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Murray Utas (left) and Adam Mitchell (right) are doing reconciliation work with the Fringe Theatre Festival alongside Hunter and Jacquelyn Cardinal from the Edmonton company Naheyawin. (Gareth Hampshire/CBC) Gareth Hampshire Edmonton: The New Capital is a special series taking the pulse of the city. From Terwillegar to Castle Downs, CBC journalists are talking to people about how Edmonton is changing and what it means for the future. When the curtain raises on Edmonton’s Fringe Festival this summer, there will be an unprecedented Indigenous feel to the event. For the first time, the oldest and largest fringe theatre festival in North America will honour the Indigenous community in ways it never has before.

"I think it’s happening now because we are awakening," says Murray Utas, the festival’s artistic director.

In this time of reconciliation, the Fringe Festival is not alone among Edmonton organizations committed to reshaping the way they do things. Get past the guilt, get on with the future

With elders and spiritual leaders providing advice, the Old Strathcona festival is planning to incorporate ceremonies of honour throughout its 10 days.

"We are at a social awareness where this can have resonance for us," says Utas, "where we can actually hear it and start to find a way of walking together." Murray Utas says the Fringe Theatre festival is building relationships with the Indigenous community in Edmonton as part of its reconciliation work. (John Shypitka/CBC) That idea — of walking together — is not a first for the Fringe, which has embraced Indigenous performances and artists in the past.

What is new is the level of that commitment.

The adjustments at the festival this summer are the latest in a number of initiatives the Fringe has been taking since the calls to action made by the Truth and Reconciliation Commission in 2015.

This year, they have more confidence to do it right after connecting with an Edmonton company called Naheyawin, which has been guiding them to think a little differently about the place of Indigenous culture in the festival.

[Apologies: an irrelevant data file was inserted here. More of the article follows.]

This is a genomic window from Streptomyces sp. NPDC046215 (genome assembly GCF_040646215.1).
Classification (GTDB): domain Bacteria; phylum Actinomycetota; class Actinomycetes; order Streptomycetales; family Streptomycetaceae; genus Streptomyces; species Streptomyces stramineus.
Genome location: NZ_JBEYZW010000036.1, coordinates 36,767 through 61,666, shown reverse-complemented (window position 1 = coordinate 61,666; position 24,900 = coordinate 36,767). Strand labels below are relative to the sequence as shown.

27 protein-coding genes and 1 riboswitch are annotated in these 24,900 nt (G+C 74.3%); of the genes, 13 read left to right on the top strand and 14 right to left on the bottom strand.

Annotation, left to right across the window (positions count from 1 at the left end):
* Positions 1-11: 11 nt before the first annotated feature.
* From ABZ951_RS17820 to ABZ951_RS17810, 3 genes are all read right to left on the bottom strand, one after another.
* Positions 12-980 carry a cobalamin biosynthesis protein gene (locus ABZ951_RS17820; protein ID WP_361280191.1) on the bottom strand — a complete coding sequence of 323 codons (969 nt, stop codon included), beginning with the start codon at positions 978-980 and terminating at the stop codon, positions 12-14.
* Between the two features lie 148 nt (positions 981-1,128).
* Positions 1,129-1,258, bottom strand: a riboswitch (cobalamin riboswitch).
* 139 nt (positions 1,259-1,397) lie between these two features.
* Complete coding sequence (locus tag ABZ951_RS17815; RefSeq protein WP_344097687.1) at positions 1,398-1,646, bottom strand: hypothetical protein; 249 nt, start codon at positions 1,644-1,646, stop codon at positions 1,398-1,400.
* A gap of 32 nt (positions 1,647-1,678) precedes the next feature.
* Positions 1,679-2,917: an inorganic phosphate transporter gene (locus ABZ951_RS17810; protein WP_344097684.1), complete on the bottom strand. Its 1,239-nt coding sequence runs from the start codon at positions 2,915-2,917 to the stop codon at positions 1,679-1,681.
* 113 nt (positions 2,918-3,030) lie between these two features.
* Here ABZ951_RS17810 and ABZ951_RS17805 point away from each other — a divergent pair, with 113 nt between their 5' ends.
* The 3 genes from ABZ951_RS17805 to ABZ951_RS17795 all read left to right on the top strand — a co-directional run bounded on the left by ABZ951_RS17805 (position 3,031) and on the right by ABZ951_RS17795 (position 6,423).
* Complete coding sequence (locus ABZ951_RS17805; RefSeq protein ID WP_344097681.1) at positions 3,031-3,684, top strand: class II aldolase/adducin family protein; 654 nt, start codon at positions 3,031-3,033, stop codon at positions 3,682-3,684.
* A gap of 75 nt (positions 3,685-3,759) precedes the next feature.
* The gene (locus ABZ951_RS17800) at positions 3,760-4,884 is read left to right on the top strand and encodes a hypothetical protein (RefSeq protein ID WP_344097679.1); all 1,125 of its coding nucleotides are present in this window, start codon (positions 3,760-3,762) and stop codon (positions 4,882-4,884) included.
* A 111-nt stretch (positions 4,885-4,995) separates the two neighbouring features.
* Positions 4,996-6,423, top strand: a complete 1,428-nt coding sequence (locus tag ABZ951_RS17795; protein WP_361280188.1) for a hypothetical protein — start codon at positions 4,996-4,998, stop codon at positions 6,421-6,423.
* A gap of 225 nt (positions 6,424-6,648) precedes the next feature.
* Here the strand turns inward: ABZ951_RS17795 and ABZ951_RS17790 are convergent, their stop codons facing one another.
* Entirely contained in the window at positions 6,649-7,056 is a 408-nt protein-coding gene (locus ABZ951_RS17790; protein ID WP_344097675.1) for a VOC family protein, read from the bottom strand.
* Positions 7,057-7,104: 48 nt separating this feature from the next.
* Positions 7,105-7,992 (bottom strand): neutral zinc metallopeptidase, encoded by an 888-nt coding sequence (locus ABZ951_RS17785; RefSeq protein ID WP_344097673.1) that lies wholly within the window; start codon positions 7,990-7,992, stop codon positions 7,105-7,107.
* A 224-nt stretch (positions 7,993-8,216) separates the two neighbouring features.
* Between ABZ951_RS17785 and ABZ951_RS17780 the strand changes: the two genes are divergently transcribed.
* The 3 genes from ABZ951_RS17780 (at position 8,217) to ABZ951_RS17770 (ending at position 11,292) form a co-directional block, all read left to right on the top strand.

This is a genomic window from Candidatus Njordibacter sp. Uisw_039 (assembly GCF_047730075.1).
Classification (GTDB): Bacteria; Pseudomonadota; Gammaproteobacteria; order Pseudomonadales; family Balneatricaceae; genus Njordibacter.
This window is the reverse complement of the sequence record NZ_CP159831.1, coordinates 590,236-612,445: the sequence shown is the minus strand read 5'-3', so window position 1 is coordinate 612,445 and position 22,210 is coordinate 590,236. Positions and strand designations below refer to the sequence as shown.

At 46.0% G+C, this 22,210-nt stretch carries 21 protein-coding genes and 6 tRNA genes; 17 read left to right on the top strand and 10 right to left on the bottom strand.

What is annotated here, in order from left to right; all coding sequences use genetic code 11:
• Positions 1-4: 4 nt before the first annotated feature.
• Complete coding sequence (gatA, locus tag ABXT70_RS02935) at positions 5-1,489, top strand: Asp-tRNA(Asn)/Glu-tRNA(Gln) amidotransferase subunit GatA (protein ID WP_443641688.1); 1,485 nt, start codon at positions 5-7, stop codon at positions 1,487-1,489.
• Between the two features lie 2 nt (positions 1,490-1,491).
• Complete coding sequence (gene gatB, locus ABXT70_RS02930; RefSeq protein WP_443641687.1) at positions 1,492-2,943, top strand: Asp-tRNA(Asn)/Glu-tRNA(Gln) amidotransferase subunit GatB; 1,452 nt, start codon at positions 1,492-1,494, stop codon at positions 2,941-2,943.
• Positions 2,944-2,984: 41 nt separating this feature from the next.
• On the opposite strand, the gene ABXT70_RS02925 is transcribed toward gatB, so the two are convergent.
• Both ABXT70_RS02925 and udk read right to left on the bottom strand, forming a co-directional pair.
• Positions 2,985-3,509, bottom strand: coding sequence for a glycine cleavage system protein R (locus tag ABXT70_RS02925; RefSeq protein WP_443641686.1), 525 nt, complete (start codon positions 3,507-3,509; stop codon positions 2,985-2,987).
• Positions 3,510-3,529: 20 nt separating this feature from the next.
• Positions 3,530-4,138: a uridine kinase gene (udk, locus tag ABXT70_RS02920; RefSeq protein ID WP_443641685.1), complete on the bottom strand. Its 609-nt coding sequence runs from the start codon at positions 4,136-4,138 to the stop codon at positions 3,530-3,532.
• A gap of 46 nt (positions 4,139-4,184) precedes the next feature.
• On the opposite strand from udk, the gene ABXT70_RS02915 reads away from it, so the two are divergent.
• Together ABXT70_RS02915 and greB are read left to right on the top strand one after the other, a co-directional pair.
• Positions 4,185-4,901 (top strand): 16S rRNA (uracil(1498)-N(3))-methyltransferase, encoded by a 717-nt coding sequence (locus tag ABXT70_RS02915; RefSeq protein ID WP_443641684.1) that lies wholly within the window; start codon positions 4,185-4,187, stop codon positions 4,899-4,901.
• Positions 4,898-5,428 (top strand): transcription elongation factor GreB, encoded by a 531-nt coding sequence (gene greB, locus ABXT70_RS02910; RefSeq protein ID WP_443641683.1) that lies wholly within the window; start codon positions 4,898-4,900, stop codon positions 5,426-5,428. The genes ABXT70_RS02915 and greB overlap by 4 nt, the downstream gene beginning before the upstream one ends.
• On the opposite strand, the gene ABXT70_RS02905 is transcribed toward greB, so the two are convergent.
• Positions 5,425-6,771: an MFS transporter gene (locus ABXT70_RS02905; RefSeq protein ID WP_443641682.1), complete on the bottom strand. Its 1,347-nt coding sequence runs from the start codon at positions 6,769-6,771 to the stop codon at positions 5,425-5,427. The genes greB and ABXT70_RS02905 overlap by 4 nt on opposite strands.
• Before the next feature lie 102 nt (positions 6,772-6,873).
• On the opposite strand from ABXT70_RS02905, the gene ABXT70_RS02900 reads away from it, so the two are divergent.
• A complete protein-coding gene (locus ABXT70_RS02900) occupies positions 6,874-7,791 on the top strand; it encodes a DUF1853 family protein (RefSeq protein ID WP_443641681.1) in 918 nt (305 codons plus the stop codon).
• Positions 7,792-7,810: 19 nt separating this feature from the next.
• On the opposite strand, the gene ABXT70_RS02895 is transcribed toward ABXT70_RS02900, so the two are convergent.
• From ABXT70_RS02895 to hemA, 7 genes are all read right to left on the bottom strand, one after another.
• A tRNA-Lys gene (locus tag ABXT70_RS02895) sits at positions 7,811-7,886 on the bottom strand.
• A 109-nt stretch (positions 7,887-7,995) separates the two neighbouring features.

One of the new things the company is doing is talking to people about what it means to be living in Treaty 6 territory.

"After the TRC report, how do we bring Edmonton to that next level of saying ‘OK, how do we take that and really bring it to the next step?’," says Jacquelyn Cardinal, a co-founder of Naheyawin. Jacquelyn Cardinal wants people to move past feelings of guilt from past wrongs and focus on building a better future. (John Shypitka/CBC) Cardinal wants people to get past the guilt many feel for the past and look forward to making things better.

The company is holding roundtable discussions to teach people about the treaties — the kind of relationships they were supposed to create when they were signed, the way things could be today if everyone followed their spirit and intent.

The roundtables are based on the Cree word Tatawaw which means: "There is room for you. Welcome." ‘Voicing the whispers of those generations’

The focus of these roundtables is on the treaties, and they’re not to be considered Indigenous awareness courses. They are workshops that are geared to educating companies and their employees about the treaties and how they apply today.

"They have a place in the treaty relationship that was envisioned when Treaty 6 was signed," says Hunter Cardinal, who co-founded Naheyawin alongside his sister Jacquelyn.

"But in order to make a relationship that lasts, you have to have that peace, you have to have that understanding." Hunter Cardinal is hoping to be a part of building a new sense of peace and understanding between Indigenous and non-Indigenous people in […]

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